YOU ARE HERE: LAT HomeCollections


A comeback by Denver Nuggets would be special for George Karl

The Denver coach remembers being on the other side in 1994. Now George Karl's team has a chance to turn it around on the Lakers.

May 11, 2012|By Ben Bolch
  • Denver Coach George Karl, center, talks to his players during their Game 3 playoff victory against the Lakers on May 4. Karl is hoping to guide the Nuggets to an upset series win over the Lakers.
Denver Coach George Karl, center, talks to his players during their Game… (Doug Pensinger / Getty Images )

DENVER — Eighteen years later, the image still torments George Karl.

Dikembe Mutombo is lying on the floor underneath the basket at Seattle's Key Arena, his outstretched arms holding the ball above his head in triumph.

Mutombo's Denver Nuggets had just come back from a 2-0 deficit to defeat Karl's SuperSonics in the deciding game of their best-of-five series, becoming the first eighth-seeded team to defeat a top-seeded opponent in the first round.

"It was probably the worst day of my life," Karl, now coach of the Nuggets, said Friday. "I mean, I can't remember, other than my dad dying maybe."

As Mutombo left the court that day in May 1994, a disbelieving smile never leaving his face, a 24-year-old video coordinator walked over to embrace him.

His name? Mike Brown.

Karl is hoping for a karmic reversal Saturday at Staples Center. His sixth-seeded Nuggets will face Brown's third-seeded Lakers in the deciding Game 7 of a first-round series that few even in Denver gave their hometown team a chance of winning.

The Nuggets have undergone a complete overhaul in the last 15 months, with only three key players — Ty Lawson, Arron Afflalo and Al Harrington — left from the roster that predated the Carmelo Anthony trade in February 2011.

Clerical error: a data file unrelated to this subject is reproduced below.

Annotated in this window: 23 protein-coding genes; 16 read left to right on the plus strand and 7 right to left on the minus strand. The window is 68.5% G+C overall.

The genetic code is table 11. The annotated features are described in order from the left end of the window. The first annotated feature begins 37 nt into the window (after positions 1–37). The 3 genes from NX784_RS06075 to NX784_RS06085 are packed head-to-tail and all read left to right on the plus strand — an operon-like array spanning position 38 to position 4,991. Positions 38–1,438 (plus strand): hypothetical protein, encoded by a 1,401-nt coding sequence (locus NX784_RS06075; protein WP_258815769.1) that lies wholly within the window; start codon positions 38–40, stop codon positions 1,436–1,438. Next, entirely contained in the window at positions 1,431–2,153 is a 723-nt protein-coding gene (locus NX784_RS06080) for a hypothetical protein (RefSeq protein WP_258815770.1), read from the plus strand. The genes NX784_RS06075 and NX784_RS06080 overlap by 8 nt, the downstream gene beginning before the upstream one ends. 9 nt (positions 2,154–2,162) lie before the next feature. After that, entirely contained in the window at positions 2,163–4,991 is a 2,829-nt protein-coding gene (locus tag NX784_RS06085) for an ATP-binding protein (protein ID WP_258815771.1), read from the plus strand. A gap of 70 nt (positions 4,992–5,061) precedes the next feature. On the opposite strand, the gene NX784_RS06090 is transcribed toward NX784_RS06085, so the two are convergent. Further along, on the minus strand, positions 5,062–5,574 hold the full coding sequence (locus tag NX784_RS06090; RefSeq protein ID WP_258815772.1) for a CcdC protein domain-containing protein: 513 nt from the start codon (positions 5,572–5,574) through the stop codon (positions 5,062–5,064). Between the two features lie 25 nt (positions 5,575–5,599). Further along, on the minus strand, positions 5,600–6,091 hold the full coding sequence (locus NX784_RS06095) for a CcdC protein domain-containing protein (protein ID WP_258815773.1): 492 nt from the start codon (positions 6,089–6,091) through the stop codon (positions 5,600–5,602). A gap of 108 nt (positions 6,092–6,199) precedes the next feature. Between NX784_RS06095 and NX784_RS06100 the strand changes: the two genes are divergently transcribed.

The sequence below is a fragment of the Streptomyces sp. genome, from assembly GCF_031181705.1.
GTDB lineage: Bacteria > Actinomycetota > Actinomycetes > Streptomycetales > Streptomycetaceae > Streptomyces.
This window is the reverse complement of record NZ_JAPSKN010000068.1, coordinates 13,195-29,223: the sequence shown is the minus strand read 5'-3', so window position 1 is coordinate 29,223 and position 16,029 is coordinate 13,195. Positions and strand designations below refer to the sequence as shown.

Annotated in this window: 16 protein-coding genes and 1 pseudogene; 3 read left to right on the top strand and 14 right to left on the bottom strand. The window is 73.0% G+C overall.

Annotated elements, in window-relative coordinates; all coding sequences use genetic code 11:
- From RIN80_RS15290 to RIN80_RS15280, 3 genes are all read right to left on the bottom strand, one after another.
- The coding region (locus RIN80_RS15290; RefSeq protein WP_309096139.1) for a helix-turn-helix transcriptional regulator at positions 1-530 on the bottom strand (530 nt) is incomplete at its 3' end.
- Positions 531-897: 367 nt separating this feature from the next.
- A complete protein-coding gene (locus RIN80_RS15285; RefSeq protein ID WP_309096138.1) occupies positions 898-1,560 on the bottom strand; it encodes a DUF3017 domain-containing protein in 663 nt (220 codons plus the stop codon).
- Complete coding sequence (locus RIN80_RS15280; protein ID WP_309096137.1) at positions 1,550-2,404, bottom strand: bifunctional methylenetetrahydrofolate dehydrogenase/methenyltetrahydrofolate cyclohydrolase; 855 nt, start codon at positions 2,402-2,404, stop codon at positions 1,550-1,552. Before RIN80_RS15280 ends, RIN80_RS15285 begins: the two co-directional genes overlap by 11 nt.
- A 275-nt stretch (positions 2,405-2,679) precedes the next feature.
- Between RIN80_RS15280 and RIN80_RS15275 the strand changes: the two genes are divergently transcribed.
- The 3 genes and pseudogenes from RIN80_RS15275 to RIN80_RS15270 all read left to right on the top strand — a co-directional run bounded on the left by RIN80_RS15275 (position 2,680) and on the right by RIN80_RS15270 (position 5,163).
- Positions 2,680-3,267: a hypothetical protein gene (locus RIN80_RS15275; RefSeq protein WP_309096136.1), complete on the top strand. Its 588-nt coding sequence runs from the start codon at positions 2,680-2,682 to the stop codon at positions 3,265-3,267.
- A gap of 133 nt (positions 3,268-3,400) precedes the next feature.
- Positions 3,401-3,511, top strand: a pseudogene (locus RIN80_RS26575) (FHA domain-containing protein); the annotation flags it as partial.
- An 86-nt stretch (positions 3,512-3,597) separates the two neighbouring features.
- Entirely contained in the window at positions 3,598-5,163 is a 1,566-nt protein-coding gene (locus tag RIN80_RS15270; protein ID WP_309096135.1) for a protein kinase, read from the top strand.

A victory over the Lakers would allow Denver to become only the ninth team in NBA history to win a series after facing a 3-1 deficit. It would also be a sign that a team whose starters average 24 years old is quickly coming of age.

Of course, the Nuggets have to get there first.

And standing in their way is the ultimate wild card in a series full of them: Metta World Peace.

The Lakers small forward will be playing in his first game since he elbowed Oklahoma City's James Harden in the head late last month, earning a seven-game suspension.

That apparently was one game too few for Karl's liking.

"Why didn't they not give [him] out the first round? Why seven [games]?" Karl asked. "Why is that the magic number? … If I was you guys, there would be a lot of symbolism you could be writing about, him being the wild card and maybe the savior of a team and should he have that right, to be honest with you?"

Karl said he expected World Peace, who had averaged 14.1 points in April before his suspension, to start and be part of a renewed effort by the Lakers "to power us and bully us and pound us and beat us up in the paint."

Denver can counter with its own tough guy in rookie forward Kenneth Faried, who has withstood numerous body blows in this series. After Lakers guard Kobe Bryant clobbered Faried on a fastbreak early in the third quarter of Game 6, drawing a flagrant foul, the Nuggets scored the next six points to open an 18-point lead on the way to a 113-96 victory.

"We're seeing that kid stand up to all their cheap shots and Kenneth Faried just gets right back up and stands up and keeps getting stronger and stronger," Karl said. "You can see it just make Timo [Mozgov] and JaVale [McGee] and even the veteran guys, they want to fight with him."

Karl said he is eager to stand with his players Saturday on his 61st birthday. It could be a moment that matches the Nuggets' playoff upset of Seattle in 1994. And it just might help Karl get over a particularly painful memory.

"Probably as powerful or, for me, more powerful," Karl said of the potential impact of a victory. "Maybe it's my ability to [get] closure on that, Mutombo lying on the ground."

Los Angeles Times Articles